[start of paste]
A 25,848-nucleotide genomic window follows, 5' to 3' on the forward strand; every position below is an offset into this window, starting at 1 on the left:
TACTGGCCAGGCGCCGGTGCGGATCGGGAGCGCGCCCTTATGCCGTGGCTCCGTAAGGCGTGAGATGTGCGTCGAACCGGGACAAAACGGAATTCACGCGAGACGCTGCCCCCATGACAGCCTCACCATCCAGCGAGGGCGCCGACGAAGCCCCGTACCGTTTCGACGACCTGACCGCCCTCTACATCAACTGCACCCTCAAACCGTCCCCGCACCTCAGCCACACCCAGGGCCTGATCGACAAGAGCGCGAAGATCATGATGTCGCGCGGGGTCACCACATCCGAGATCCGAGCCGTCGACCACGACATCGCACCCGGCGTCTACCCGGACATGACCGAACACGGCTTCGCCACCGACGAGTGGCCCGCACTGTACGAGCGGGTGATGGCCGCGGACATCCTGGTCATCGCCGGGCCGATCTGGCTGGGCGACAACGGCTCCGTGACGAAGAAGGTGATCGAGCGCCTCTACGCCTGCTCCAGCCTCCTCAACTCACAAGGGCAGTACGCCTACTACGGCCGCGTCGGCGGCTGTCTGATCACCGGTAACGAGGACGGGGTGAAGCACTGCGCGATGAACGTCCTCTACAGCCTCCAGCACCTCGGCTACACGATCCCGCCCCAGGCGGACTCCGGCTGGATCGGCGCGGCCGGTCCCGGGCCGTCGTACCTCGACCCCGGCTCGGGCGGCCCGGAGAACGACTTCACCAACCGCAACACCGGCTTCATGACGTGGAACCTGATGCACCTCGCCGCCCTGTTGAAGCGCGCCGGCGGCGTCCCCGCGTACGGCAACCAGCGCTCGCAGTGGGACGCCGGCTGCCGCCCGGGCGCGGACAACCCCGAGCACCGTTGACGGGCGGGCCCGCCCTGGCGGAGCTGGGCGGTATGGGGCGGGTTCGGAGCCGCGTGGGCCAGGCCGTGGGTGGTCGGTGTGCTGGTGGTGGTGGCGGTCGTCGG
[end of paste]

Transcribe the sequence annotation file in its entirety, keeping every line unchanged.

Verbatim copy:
A 25,848-nucleotide genomic window follows, 5' to 3' on the forward strand; every position below is an offset into this window, starting at 1 on the left:
TACTGGCCAGGCGCCGGTGCGGATCGGGAGCGCGCCCTTATGCCGTGGCTCCGTAAGGCGTGAGATGTGCGTCGAACCGGGACAAAACGGAATTCACGCGAGACGCTGCCCCCATGACAGCCTCACCATCCAGCGAGGGCGCCGACGAAGCCCCGTACCGTTTCGACGACCTGACCGCCCTCTACATCAACTGCACCCTCAAACCGTCCCCGCACCTCAGCCACACCCAGGGCCTGATCGACAAGAGCGCGAAGATCATGATGTCGCGCGGGGTCACCACATCCGAGATCCGAGCCGTCGACCACGACATCGCACCCGGCGTCTACCCGGACATGACCGAACACGGCTTCGCCACCGACGAGTGGCCCGCACTGTACGAGCGGGTGATGGCCGCGGACATCCTGGTCATCGCCGGGCCGATCTGGCTGGGCGACAACGGCTCCGTGACGAAGAAGGTGATCGAGCGCCTCTACGCCTGCTCCAGCCTCCTCAACTCACAAGGGCAGTACGCCTACTACGGCCGCGTCGGCGGCTGTCTGATCACCGGTAACGAGGACGGGGTGAAGCACTGCGCGATGAACGTCCTCTACAGCCTCCAGCACCTCGGCTACACGATCCCGCCCCAGGCGGACTCCGGCTGGATCGGCGCGGCCGGTCCCGGGCCGTCGTACCTCGACCCCGGCTCGGGCGGCCCGGAGAACGACTTCACCAACCGCAACACCGGCTTCATGACGTGGAACCTGATGCACCTCGCCGCCCTGTTGAAGCGCGCCGGCGGCGTCCCCGCGTACGGCAACCAGCGCTCGCAGTGGGACGCCGGCTGCCGCCCGGGCGCGGACAACCCCGAGCACCGTTGACGGGCGGGCCCGCCCTGGCGGAGCTGGGCGGTATGGGGCGGGTTCGGAGCCGCGTGGGCCAGGCCGTGGGTGGTCGGTGTGCTGGTGGTGGTGGCGGTCGTCGG